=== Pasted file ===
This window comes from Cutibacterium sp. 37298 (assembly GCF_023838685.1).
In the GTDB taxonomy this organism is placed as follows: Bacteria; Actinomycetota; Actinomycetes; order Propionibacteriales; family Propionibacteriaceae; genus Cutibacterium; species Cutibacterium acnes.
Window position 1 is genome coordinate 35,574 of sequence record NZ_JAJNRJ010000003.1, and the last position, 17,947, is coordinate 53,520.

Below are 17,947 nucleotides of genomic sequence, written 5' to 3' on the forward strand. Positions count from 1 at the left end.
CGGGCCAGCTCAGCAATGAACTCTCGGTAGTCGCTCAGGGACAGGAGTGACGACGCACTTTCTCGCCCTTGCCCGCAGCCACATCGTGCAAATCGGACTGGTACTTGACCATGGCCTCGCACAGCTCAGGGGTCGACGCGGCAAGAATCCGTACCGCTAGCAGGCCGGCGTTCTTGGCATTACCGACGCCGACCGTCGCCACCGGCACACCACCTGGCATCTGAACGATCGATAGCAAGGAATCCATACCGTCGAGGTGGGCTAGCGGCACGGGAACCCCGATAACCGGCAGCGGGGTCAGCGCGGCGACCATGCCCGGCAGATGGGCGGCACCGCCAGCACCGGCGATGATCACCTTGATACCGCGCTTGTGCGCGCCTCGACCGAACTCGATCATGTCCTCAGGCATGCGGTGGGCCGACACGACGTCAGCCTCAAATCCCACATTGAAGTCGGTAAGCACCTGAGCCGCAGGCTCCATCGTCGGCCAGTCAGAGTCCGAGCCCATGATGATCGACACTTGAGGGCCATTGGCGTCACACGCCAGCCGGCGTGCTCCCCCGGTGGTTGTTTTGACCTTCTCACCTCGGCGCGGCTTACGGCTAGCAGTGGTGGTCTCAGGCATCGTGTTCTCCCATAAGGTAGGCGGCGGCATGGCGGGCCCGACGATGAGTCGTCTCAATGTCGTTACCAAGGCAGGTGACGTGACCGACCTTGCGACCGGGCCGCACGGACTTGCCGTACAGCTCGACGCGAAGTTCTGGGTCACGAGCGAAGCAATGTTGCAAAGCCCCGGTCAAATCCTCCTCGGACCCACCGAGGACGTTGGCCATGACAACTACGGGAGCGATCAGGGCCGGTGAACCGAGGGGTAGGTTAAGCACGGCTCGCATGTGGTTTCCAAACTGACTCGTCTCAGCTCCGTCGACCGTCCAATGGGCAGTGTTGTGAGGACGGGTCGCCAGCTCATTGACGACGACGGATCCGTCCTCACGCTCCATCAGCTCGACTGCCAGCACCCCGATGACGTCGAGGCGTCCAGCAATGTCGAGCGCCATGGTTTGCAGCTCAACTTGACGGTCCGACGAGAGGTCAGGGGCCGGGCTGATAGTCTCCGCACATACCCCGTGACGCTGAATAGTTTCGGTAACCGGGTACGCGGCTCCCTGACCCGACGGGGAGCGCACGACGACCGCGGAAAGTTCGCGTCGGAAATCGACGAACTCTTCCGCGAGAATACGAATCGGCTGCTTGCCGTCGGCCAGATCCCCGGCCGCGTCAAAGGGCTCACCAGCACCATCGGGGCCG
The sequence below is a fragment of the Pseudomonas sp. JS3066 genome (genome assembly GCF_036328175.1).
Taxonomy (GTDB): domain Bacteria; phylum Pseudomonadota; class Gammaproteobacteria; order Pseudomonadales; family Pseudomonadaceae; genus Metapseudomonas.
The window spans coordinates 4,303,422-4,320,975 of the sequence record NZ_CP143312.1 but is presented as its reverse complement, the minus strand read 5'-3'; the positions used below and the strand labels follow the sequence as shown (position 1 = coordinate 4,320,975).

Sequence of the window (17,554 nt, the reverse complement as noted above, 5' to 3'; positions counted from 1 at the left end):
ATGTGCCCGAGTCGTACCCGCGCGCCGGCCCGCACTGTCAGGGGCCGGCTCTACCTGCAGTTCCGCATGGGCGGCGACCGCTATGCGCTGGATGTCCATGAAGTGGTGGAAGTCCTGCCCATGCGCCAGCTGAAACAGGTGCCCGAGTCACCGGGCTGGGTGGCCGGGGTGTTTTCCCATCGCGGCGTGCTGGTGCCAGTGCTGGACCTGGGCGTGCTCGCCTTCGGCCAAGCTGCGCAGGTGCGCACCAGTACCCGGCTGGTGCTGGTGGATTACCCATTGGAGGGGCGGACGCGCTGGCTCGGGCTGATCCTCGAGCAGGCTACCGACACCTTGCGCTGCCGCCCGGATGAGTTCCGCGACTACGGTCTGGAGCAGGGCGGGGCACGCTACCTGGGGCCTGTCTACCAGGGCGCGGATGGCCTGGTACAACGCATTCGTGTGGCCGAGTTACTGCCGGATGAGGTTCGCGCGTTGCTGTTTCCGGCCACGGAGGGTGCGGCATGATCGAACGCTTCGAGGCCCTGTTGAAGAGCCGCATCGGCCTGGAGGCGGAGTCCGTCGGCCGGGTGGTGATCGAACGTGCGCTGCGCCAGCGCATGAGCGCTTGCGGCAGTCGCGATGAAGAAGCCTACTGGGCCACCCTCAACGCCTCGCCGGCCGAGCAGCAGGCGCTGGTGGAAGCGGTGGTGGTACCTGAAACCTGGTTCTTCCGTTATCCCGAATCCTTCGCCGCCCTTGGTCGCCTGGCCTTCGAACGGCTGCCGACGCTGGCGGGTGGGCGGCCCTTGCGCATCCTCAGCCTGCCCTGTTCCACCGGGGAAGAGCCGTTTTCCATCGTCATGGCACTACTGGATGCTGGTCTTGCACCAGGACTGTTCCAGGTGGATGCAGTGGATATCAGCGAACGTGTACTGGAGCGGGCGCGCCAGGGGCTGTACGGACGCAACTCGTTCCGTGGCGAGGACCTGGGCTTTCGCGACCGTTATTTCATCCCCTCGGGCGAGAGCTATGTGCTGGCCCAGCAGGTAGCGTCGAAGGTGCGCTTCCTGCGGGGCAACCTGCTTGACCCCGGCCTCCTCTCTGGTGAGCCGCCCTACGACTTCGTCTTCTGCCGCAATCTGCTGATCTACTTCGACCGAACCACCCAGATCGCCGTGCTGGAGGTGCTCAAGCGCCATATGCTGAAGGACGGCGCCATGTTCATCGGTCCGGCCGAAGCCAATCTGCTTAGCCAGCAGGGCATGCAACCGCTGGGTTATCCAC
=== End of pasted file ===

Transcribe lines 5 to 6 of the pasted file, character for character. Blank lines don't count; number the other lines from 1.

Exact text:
CGGGCCAGCTCAGCAATGAACTCTCGGTAGTCGCTCAGGGACAGGAGTGACGACGCACTTTCTCGCCCTTGCCCGCAGCCACATCGTGCAAATCGGACTGGTACTTGACCATGGCCTCGCACAGCTCAGGGGTCGACGCGGCAAGAATCCGTACCGCTAGCAGGCCGGCGTTCTTGGCATTACCGACGCCGACCGTCGCCACCGGCACACCACCTGGCATCTGAACGATCGATAGCAAGGAATCCATACCGTCGAGGTGGGCTAGCGGCACGGGAACCCCGATAACCGGCAGCGGGGTCAGCGCGGCGACCATGCCCGGCAGATGGGCGGCACCGCCAGCACCGGCGATGATCACCTTGATACCGCGCTTGTGCGCGCCTCGACCGAACTCGATCATGTCCTCAGGCATGCGGTGGGCCGACACGACGTCAGCCTCAAATCCCACATTGAAGTCGGTAAGCACCTGAGCCGCAGGCTCCATCGTCGGCCAGTCAGAGTCCGAGCCCATGATGATCGACACTTGAGGGCCATTGGCGTCACACGCCAGCCGGCGTGCTCCCCCGGTGGTTGTTTTGACCTTCTCACCTCGGCGCGGCTTACGGCTAGCAGTGGTGGTCTCAGGCATCGTGTTCTCCCATAAGGTAGGCGGCGGCATGGCGGGCCCGACGATGAGTCGTCTCAATGTCGTTACCAAGGCAGGTGACGTGACCGACCTTGCGACCGGGCCGCACGGACTTGCCGTACAGCTCGACGCGAAGTTCTGGGTCACGAGCGAAGCAATGTTGCAAAGCCCCGGTCAAATCCTCCTCGGACCCACCGAGGACGTTGGCCATGACAACTACGGGAGCGATCAGGGCCGGTGAACCGAGGGGTAGGTTAAGCACGGCTCGCATGTGGTTTCCAAACTGACTCGTCTCAGCTCCGTCGACCGTCCAATGGGCAGTGTTGTGAGGACGGGTCGCCAGCTCATTGACGACGACGGATCCGTCCTCACGCTCCATCAGCTCGACTGCCAGCACCCCGATGACGTCGAGGCGTCCAGCAATGTCGAGCGCCATGGTTTGCAGCTCAACTTGACGGTCCGACGAGAGGTCAGGGGCCGGGCTGATAGTCTCCGCACATACCCCGTGACGCTGAATAGTTTCGGTAACCGGGTACGCGGCTCCCTGACCCGACGGGGAGCGCACGACGACCGCGGAAAGTTCGCGTCGGAAATCGACGAACTCTTCCGCGAGAATACGAATCGGCTGCTTGCCGTCGGCCAGATCCCCGGCCGCGTCAAAGGGCTCACCAGCACCATCGGGGCCG
The sequence below is a fragment of the Pseudomonas sp. JS3066 genome (genome assembly GCF_036328175.1).